- a room for musing
- a room in a museum
This one’s a place for random thoughts on life, faith and politics.
This one’s a place for random thoughts on life, faith and politics.
Controversial “gay conversion therapies” are to be banned as part of a government plan to improve the lives of gay and transgender people.
A national survey of 108,000 members of the LGBT community suggested 2% have undergone the practice with another 5% having been offered it.
It also found more than two-thirds of LGBT people avoid holding hands in public, for fear of negative reactions.
The prime minister said nobody “should ever to have to hide who they are”.
A 75-point plan to improve the lives of LGBT people, costing £4.5m, has been produced in response to the survey.
Source: BBC News
A heterosexual couple have won their legal bid for the right to have a civil partnership instead of a marriage.
The Supreme Court unanimously ruled in favour of Rebecca Steinfeld, 37, and Charles Keidan, 41, from London.
The court said the Civil Partnership Act 2004 – which only applies to same-sex couples – is incompatible with the European Convention on Human Rights.
Ms Steinfeld said she hoped the government does the “right thing” and extends civil partnerships to all.
“We are feeling elated,” she told the BBC outside court. “But at the same time we are feeling frustrated the government has wasted taxpayers’ money in fighting what the judges’ have called a blatant inequality.”
Source:– BBC News
In Botswana, one of several countries with laws from British colonial era rule, a hearing is imminent that will challenge a law banning same-sex sexual activity that can result in up to seven years in prison. Anna Mmolai-Chalmers, coordinator of Legabibo, a member of the International Lesbian, Gay, Bisexual, Trans and Intersex Association, or I.L.G.A., in Botswana that co-hosted the Pan Africa I.L.G.A. regional conference in Gaborone earlier this month, said the success of a recent suit granting a transgen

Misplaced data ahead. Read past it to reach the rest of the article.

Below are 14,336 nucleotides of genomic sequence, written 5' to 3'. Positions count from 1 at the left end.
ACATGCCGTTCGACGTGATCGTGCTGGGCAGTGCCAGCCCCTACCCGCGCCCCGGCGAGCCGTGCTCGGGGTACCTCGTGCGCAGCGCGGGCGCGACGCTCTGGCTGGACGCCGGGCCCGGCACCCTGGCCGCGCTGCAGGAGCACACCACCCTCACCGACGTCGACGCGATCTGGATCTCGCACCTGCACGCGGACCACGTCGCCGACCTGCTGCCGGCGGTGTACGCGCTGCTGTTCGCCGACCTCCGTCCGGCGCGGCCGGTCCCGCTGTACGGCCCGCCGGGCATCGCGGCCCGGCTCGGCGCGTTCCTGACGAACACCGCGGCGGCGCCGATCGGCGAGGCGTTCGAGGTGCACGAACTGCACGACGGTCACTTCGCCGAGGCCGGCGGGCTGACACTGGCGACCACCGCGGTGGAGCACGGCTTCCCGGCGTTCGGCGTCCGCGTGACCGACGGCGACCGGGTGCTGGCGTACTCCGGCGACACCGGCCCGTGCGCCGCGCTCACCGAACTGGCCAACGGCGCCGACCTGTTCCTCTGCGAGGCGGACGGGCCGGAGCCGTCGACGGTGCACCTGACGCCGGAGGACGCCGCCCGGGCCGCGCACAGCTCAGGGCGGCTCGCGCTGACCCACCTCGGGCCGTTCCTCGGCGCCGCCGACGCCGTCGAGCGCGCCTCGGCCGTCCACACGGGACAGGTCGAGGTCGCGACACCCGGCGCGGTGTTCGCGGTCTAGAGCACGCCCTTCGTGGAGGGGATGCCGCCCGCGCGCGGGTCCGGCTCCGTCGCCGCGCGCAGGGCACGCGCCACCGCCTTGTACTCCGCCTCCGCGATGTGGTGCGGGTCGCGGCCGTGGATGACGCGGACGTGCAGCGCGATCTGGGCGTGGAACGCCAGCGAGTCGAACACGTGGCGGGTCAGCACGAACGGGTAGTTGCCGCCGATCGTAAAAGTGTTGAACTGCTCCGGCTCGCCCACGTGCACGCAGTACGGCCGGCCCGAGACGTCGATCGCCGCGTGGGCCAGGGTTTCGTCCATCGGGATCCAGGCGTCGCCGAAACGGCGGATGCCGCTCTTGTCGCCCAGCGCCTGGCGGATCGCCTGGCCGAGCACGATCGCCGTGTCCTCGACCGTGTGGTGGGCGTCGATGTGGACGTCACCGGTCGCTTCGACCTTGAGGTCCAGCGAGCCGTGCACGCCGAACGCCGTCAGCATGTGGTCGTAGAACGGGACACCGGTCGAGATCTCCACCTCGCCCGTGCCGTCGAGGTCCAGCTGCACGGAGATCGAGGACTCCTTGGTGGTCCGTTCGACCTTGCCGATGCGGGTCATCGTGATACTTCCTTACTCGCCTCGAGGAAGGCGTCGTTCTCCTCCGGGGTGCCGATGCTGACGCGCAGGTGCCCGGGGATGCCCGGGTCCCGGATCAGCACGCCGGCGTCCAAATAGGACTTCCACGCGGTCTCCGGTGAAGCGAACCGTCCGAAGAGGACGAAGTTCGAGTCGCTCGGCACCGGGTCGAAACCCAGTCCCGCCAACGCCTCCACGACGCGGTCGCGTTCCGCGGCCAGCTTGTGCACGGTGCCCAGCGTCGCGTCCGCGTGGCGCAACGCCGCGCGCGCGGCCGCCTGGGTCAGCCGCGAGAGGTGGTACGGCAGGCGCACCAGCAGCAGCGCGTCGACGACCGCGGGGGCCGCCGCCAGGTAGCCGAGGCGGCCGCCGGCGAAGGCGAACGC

PRAGUE: The Czech government on Friday backed draft legislation that would make the country the first post-communist member of the European Union to legalise same-sex marriage.
The legislation was drawn up by a group of 46 mostly leftist and centrist members of parliament from six of the nine parties in the lower house, including the populist ANO (Yes) party of billionaire Prime Minister Andrej Babis.
Alongside its “agreement with the bill”, the government also called for “a broad social discussion” of the “sensitive subject” of same-sex marriage in a Friday statement.Source: Czech Republic To Be First Post-Communist Nation With Gay Marriage
While magnetic resonance imaging (MRI) has been used to study sex differences by observing the structure of the brain, the morphology has rarely been explored in transgender women (i.e. assigned male at birth) diagnosed with gender dysphoria.
In a recent study, researchers from the Medical School of the University of São Paulo, Brazil, decided to investigate this by recruiting 80 participants between the ages of 18 and 49 years. They were categorized into four groups of 20 members each: cisgender women, cisgender men, transgender women who had never used hormones, and transgender women who had used hormones for at least a year. MRI scans were then used to look for differences in gray and white matter volume of the brains.
It was revealed that both groups of transgender women had variations in the volume of the insula in both hemispheres. The insula is a region of the brain that reads the physiological state of the body, thus being responsible for body image and self-awareness.
Gender confirmation surgeries can improve the quality of life of transgender people, according to new research.
Researchers in Germany followed 156 patients who underwent male-to-female transition surgery at the University Hospital Essen. The patients’ well-being was assessed using a variety of questionnaires, including one developed by the researchers specifically for transgender people. After surgery, 75 percent were more strongly satisfied with their lives, and 67 percent were satisfied with their outer appearance as a woman. The findings, which were presented last weekend at the 33rd European Association of Urology conference in Denmark, suggests that gender confirmation surgery can be valuable for certain patients.